Besides the tidal deformability, the equation of state also determines how massive a neutron star can be without collapsing to a black hole. This question is relevant for the outcome of neutron star collisions, which results either in a black hole or a single neutron star. The latter can then also collapse to a black hole after a delay. Gravitational waves from the merged object could not be observed with current detector sensitivity. However, the signal from the inspiral phase carries information about the total mass. Using this, we investigated the consequences of each equation of state model for the outcome of the merger. In this way we find that the equation of state models more likely to explain the GW170817 signal predict that the final outcome of the merger is a black hole.

Beyond gravitational waves

The delay before the formation of a black hole after the merger takes place is important to understand the observation of the short gamma ray burst that accompanied GW170817. One theoretical scenario requires the presence of a black hole surrounded by a massive debris disk in the aftermath of the merger; another a assumes a highly magnetized neutron star intead of a black hole. For the case that the short gamma ray burst requires a black hole, we derived limits on the maximum mass possible for any neutron star. Such limits obtained from gravitational wave astronomy are independent from, and complementary to, existing mass limits known from regular astronomical observations of neutron stars.

Future prospects

With future detections, the constraints on the equation of state will likely become more strict. One reason for this is that similar events with different masses can lead to higher tidal deformabilities, which are easier to measure. Another is that different independent observations can be combined, because the equation of state is likely the same for all neutron stars. Finally, the sensitivity of the detectors has improved since GW170817, which is expected to result in more frequent detections, which will in turn provide the data we need to further our understanding of the equations of state of neutron stars.

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Glossary

  • Black hole: A massive, compact object, whose gravitational pull is so strong that light cannot escape.
  • Neutron star: Extremely dense object composed predominantly of neutrons, which remains after the supernova explosion of a massive star.
  • Gamma-rays: Electromagnetic radiation more energetic than X-rays.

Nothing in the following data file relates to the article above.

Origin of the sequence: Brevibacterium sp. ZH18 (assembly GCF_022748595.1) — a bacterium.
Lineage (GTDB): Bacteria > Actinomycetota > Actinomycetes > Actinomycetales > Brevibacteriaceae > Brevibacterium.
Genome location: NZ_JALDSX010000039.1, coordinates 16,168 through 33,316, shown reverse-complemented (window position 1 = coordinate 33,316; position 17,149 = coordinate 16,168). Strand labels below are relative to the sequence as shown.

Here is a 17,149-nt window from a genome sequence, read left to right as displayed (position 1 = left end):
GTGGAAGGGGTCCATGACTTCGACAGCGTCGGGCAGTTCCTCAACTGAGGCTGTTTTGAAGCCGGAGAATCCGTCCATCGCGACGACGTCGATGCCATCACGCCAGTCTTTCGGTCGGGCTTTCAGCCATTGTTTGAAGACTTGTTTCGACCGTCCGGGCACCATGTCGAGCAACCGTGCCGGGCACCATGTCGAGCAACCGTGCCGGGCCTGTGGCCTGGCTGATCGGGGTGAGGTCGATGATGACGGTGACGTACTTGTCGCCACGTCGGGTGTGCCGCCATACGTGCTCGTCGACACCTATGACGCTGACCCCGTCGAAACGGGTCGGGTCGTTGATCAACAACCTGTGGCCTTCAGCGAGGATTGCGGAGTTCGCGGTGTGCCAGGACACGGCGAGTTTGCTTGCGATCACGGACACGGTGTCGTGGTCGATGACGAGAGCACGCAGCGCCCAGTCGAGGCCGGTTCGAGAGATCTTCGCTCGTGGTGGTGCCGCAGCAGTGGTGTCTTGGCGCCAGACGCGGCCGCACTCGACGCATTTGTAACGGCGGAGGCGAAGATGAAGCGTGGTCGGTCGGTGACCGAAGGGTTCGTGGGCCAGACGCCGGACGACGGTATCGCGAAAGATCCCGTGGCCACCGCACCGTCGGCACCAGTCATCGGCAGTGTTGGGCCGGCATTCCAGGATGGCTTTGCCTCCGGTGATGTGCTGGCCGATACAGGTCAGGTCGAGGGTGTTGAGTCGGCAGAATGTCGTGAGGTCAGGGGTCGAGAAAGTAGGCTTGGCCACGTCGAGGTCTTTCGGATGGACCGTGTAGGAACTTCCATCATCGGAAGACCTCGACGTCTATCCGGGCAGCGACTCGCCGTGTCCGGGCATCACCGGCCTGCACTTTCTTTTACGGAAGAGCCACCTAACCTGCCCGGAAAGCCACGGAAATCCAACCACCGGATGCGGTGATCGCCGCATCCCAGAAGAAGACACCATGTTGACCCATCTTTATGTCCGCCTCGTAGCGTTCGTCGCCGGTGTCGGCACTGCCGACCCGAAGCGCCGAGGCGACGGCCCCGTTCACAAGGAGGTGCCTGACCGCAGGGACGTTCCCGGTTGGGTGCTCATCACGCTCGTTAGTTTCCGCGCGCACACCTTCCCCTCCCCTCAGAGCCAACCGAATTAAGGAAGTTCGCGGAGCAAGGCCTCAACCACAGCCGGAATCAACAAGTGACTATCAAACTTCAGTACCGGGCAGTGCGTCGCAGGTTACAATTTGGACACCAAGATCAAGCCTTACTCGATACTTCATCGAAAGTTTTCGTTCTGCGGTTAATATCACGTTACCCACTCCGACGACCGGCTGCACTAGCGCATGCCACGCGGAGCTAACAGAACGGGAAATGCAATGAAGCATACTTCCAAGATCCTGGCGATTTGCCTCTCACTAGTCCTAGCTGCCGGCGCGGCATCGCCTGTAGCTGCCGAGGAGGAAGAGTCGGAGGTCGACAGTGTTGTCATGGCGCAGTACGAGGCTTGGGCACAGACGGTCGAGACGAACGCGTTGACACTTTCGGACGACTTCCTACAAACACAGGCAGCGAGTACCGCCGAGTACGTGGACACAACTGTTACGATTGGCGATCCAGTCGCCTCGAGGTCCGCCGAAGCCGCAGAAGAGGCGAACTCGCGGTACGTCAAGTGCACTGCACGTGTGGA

• Gamma ray bursts: Short, intense burst of gamma radiation which are frequently observed from sources in distant galaxies.

Figures from the Publication

For more information on this figure, see the freely accessible arXiv preprint which contains the full analysis and results.

Neutron star properties

Figure 1: Predictions on the properties of neutron stars based on different theoretical models describing ultra-dense matter. The horizontal axis corresponds to the mass of a neutron star in units of one solar mass. In the upper panel, the vertical axis denotes how much a neutron star gets deformed when orbiting another massive compact object, with larger values meaning more deformation. In the lower panel, the vertical axis refers to the radius of a neutron star. Note that neutron stars weigh more than our sun, but measure only tens of kilometers in diameter.

Neutron star properties

Figure 2: The points in this plot correspond to various theoretical models for the behavior of ultra-dense matter. The position on the horizontal axis corresponds to the probability that the observed gravitational data for event GW170817 was described by a given model, compared to some fixed reference model. From left to right, models become more and more likely. The vertical axis in the upper panel refers to the amount of deformation exhibited by a neutron star with mass 1.36 solar masses in orbit around another massive compact object. In the lower panel, the vertical axis corresponds to the radius of such a neutron star. One can see a trend that models predicting larger, more deformable stars are less likely to be correct. It also shows that many models cannot be ruled out using only the gravitational waves detected during event GW170817.